Match Photo:Joan Marcus

So far, so watchable. Playwright Stephen Belber’s Tape, seen off-Broadway and adapted as an indie film, had a more tightly plotted (and plausible) "three-hander" situation, but in Langella he and director Nicholas Martin have the ideal actor to bounce a few quirks and quips off of (riffs Tobi of his early success, "I was the talk of the town in that part of that town where they talked about dance"). Liotta (who seems to lost the heft that Alec Baldwin put on in Twentieth Century) and Adams do what they can with less meaty material, but are down to table scraps as the preposterousness barely held in check previously overwhelms the second act. Lonely Lisa and a torn Tobi, kindred spirits, scrutinize Mike’s "dance-father hate issues" and contemplate cunnilingus in a ridiculous scene, while Mike reappears with an unbelievable change in attitude that rocked the house with unintended laughter. While Belber may have planned these inconsistencies to keep us guessing, he lacks the finesse to make them credible in their own right. I won’t spoil the surprise of Mike’s parentage, but I can say that Match suggests the bastard child of Pinter and a soggy sentimentalist like Ernest Thompson (On Golden Pond).

Set designerJames Noone and lighting designer Brian MacDevitt make sturdier contributions. Noone’s Inwood apartment, with its elderly orange couch and furniture, a trunk for a table, and vanity photos hung on the walls, is precisely the place you’d find an aging, near-penniless bohemian like Tobi at. MacDevitt’s sun-dappled illumination, giving way to twilight through the stage left windows, complements the table lanterns and lights strung around the apartment to liven it up a little. Tobi’s casual let-it-all-hang-out shorts, Lisa’s business-professional brown skirt and pale pink sweater, and Mike’s black sportcoat, supplied by costume designer Michael Krass, tell us as much about them from the outset as Belber does over two hours (I guess he takes the blame for the multicolored sweaters that Tobi knits obsessively). Someone, maybe sound designers Kurt Kellenberger and Jerry Yager, should however check Adams’ body mic, which went on the fritz in Act II—Match, though, had started to dim before that.— Robert Cashill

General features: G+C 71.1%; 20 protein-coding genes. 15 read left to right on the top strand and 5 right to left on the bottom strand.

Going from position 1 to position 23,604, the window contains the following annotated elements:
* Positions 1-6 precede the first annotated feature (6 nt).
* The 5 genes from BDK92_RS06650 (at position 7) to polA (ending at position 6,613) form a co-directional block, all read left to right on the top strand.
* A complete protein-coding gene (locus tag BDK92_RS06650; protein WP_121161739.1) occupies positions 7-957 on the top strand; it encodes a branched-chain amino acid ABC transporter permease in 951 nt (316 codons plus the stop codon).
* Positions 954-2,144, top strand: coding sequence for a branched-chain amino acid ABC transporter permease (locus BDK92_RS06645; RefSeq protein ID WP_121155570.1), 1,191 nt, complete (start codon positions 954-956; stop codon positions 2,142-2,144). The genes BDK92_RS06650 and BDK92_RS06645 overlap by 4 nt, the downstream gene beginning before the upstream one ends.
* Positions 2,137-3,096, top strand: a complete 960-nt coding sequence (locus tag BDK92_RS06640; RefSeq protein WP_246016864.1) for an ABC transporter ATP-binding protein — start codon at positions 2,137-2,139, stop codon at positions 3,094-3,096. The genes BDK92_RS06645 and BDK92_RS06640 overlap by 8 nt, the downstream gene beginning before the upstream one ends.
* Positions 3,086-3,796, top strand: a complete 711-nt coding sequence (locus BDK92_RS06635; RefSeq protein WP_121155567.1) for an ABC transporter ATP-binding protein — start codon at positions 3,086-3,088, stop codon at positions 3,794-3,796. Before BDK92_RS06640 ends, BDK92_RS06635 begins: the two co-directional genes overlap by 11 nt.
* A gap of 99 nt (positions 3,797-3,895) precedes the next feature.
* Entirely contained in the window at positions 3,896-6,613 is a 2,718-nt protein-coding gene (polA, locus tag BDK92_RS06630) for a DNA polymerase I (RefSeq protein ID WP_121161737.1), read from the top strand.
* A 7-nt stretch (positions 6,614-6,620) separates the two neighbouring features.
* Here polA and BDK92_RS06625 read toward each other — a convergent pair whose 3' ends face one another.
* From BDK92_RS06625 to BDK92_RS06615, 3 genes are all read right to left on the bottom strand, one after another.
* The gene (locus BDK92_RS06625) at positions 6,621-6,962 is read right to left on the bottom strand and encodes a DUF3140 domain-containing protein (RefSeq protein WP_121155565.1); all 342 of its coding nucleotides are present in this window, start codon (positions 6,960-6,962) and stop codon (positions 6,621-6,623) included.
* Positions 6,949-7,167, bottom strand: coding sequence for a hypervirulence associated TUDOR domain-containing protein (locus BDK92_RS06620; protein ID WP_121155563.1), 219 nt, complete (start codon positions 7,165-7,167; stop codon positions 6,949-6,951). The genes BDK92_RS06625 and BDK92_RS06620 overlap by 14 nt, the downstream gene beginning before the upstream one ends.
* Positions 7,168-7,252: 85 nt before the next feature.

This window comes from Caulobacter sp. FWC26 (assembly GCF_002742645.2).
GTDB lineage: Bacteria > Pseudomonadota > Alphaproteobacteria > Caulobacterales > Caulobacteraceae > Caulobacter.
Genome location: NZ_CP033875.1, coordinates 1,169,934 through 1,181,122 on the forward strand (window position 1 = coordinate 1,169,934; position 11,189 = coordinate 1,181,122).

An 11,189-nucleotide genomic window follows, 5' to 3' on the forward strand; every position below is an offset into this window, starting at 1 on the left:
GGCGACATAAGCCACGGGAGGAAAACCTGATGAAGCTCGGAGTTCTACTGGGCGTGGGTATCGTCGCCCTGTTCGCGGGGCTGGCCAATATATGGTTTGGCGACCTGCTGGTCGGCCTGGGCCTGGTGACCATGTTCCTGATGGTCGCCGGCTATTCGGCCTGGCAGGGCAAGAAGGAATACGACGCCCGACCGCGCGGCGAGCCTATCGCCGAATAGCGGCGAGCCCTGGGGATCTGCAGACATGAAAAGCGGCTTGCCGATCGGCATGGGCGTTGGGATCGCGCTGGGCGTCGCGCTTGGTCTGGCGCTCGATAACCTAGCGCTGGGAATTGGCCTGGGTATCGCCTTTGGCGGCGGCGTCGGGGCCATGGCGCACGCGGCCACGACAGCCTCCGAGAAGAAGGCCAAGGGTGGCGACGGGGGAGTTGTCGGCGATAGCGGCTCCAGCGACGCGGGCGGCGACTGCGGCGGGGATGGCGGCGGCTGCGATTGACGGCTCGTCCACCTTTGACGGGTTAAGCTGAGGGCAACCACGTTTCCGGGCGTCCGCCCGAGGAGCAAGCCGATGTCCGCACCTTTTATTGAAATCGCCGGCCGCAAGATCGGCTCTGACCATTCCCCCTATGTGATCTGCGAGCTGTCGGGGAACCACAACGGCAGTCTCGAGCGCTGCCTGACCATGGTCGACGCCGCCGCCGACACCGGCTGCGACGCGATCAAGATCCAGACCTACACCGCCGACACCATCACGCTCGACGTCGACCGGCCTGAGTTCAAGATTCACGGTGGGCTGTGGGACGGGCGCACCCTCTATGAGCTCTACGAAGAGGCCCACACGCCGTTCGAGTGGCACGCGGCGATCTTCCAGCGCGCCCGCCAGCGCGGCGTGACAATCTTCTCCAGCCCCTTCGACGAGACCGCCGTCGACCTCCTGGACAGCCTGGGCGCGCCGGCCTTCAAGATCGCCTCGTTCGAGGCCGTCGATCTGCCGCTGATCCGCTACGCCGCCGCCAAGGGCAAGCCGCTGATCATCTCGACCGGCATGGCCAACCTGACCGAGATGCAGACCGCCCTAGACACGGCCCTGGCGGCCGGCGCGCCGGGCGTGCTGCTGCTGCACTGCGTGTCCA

Heard in Houston: The Houston Grand Opera has announced its 50th anniversay season in 2004-2005. Champion of new operas, Houston has two additional world premieres on the schedule for this golden jubilee season: Set to open on October 29 is David Catán's Salsipuedes, a tale of Love, War, and Anchovies, set in the Caribbean in the war-torn 1940s, with sets by Allen Moyer, costumes by Constance Hoffman, and lighting by James F. Ingalls. The second new opera is Mark Adamo's Lysistrata, The Nude Goddess, based on the classic Greek comedy by Aristophanes, with sets by Derek McLane, costumes by Murell Horton, and lighting by Howell Binkley. This one goes up in March. A recent world premiere, Rachel Portman'sThe Little Prince, seen in Houston two years ago, will be back. This opera marks one of the final productions with sets and costumes designed by the late Maria Bjornson, with lighting by Rick FisherEllen Lampert-Gréaux


The Little Prince in Houston.